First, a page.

Toys that ‘spy’ on kids are becoming a growing threat, report finds

Toys that “spy” on children are becoming a larger threat risk, according to a consumer watchdog report shared just ahead of the holiday gifting season.

The warning from the U.S. Public Interest Research Group Education Fund comes along with its annual “Trouble in Toyland” report, with this year’s report  focusing on issues with the “smart toy” industry.

As items from the continuously growing industry most likely make their way atop your child’s Christmas list, the agency is pushing parents to recognize the potential risks that may come along with them.

“It’s chilling to learn what some of these toys can do,” said Teresa Murray, consumer watchdog at U.S. PIRG Education Fund and co-author of the report. “Smart toys can be useful, fun or educational, but interacting with some of them can create frightening situations for too many families.” 

Smart toys can include anything with a camera, microphone, internet connectivity, location trackers and other technological features. 

According to the report, the smart toys industry is expected to more than double within the next four years, after already growing from $14.1 billion last year to $16.7 billion this year.

However, the report questions why these features are increasingly being included in things that didn’t necessarily need them, such as a soccer ball with an accompanying app or toy cars with sensors that respond to hand motions.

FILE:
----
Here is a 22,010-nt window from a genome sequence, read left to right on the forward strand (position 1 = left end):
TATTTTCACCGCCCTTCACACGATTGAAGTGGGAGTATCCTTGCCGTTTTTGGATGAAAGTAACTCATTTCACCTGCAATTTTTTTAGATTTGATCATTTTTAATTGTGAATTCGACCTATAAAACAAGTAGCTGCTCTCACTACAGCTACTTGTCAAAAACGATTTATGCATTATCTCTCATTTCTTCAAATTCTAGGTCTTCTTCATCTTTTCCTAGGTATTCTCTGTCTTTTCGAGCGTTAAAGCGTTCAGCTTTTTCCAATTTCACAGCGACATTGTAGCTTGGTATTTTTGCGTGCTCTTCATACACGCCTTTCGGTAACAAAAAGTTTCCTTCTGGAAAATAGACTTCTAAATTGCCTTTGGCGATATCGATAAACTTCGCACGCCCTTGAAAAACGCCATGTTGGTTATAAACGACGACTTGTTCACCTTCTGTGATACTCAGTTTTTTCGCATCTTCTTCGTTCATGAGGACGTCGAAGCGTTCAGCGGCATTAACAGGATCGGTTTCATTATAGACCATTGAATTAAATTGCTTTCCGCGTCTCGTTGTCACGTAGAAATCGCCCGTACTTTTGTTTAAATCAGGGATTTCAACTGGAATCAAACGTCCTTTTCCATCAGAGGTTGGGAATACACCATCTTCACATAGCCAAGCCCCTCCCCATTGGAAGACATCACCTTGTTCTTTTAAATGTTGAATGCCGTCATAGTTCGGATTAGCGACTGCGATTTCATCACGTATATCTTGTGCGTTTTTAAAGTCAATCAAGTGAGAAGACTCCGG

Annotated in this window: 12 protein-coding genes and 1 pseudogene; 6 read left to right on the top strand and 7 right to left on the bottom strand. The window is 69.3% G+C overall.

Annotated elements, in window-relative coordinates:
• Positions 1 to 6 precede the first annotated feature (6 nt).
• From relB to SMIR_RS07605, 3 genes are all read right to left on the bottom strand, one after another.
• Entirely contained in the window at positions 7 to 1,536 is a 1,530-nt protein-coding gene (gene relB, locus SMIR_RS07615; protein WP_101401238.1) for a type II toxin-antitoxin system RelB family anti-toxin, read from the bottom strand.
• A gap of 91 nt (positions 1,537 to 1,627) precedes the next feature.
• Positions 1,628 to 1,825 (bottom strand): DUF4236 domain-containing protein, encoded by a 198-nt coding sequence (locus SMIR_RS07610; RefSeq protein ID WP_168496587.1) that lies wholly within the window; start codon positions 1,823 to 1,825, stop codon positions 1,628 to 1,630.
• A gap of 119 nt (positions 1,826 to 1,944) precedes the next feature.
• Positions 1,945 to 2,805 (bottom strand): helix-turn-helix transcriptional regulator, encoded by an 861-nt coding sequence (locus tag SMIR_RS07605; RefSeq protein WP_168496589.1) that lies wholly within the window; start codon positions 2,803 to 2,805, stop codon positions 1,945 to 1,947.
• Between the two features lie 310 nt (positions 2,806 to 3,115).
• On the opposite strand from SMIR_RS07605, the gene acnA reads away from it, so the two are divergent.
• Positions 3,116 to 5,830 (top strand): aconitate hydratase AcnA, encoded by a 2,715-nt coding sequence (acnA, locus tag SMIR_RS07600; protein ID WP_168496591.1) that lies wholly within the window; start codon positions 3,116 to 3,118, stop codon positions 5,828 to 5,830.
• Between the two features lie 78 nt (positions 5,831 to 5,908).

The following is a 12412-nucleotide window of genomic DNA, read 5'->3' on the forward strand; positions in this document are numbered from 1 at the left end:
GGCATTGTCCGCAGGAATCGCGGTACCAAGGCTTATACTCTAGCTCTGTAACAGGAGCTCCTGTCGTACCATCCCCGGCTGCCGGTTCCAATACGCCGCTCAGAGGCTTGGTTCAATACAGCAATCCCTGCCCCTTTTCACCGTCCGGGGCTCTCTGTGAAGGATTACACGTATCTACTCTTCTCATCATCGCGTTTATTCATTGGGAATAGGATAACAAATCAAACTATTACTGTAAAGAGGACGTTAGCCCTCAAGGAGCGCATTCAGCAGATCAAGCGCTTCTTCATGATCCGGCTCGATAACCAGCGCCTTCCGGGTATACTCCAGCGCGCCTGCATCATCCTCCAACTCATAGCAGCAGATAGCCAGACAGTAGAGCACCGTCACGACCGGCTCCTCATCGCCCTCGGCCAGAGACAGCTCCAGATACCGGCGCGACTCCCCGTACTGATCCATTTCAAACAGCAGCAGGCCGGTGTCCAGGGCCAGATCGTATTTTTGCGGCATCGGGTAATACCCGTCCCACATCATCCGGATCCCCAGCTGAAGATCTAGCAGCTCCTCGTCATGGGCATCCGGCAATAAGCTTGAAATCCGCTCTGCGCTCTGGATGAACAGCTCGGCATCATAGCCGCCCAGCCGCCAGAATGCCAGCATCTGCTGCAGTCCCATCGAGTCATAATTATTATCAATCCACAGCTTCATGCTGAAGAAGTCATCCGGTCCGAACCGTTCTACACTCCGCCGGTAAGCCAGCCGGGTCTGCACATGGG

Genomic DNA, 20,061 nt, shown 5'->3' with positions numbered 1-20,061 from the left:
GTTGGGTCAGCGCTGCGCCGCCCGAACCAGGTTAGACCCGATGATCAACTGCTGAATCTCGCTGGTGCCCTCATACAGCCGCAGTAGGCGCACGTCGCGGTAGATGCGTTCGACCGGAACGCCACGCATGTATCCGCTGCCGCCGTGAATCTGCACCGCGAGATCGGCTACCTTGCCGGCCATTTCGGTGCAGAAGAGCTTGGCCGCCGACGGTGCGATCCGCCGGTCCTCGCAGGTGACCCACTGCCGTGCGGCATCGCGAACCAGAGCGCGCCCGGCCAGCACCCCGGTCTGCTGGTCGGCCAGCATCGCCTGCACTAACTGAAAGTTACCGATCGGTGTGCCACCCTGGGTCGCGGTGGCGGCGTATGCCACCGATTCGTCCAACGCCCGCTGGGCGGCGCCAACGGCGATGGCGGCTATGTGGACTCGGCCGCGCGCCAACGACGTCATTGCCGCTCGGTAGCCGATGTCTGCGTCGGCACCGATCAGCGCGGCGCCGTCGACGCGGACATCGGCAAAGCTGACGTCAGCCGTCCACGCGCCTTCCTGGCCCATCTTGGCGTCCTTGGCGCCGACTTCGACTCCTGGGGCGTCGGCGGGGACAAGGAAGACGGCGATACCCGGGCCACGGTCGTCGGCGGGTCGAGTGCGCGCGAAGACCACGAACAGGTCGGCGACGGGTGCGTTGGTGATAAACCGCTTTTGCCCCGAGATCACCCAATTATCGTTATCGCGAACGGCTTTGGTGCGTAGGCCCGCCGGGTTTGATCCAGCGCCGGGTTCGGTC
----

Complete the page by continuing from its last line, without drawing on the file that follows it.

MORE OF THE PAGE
Though parents may find that some of these toys carry an increase in benefits, the U.S. PIRG Education Fund says parents need to fully understand the bandwidth of these additions before allowing the toys in their child’s hands.

For example, the consumer advocacy group stresses some of these toys can surreptitiously — if a parent doesn’t check privacy protections — be used to collect data on children, which can be sent to and stored in company database systems. This poses the possibility of data breaches, child protection law violations and other safety risks.

The group also notes that the growth of artificial intelligence can exacerbate these potential issues, as the experimental technology spans into toys used by those who don’t understand its abilities.

So before you grab that smart-talking doll or habit-learning device for your little one this holiday season, the U.S. PIRG Education Fund says there are two big questions you may want to look into first:

Does the toy allow the child to connect to the internet and send emails or connect to social media?

Does it have a microphone or camera? If so, when will it record, and will you know it’s recording?

Digging deeper, the consumer watchdog group’s report included swaths of questions you may want to ask depending on what you find when asking those two questions, such as: If it has a microphone, and there are recordings, are those being stored? And where?

For a full list of potential questions, click here to read the report.

The U.S. PIRG Education Fund’s warning comes two months after an 11-year-old girl was kidnapped by a man who encountered her while playing Roblox, one of the most downloaded mobile games this year. She was found safe soon after, 135 miles away from home.

It also comes on the heels of the Federal Trade Commission accusing Amazon and its Alexa service of violating federal children’s privacy laws in the spring by keeping voice recordings indefinitely, even when parents requested the clips of their children be deleted.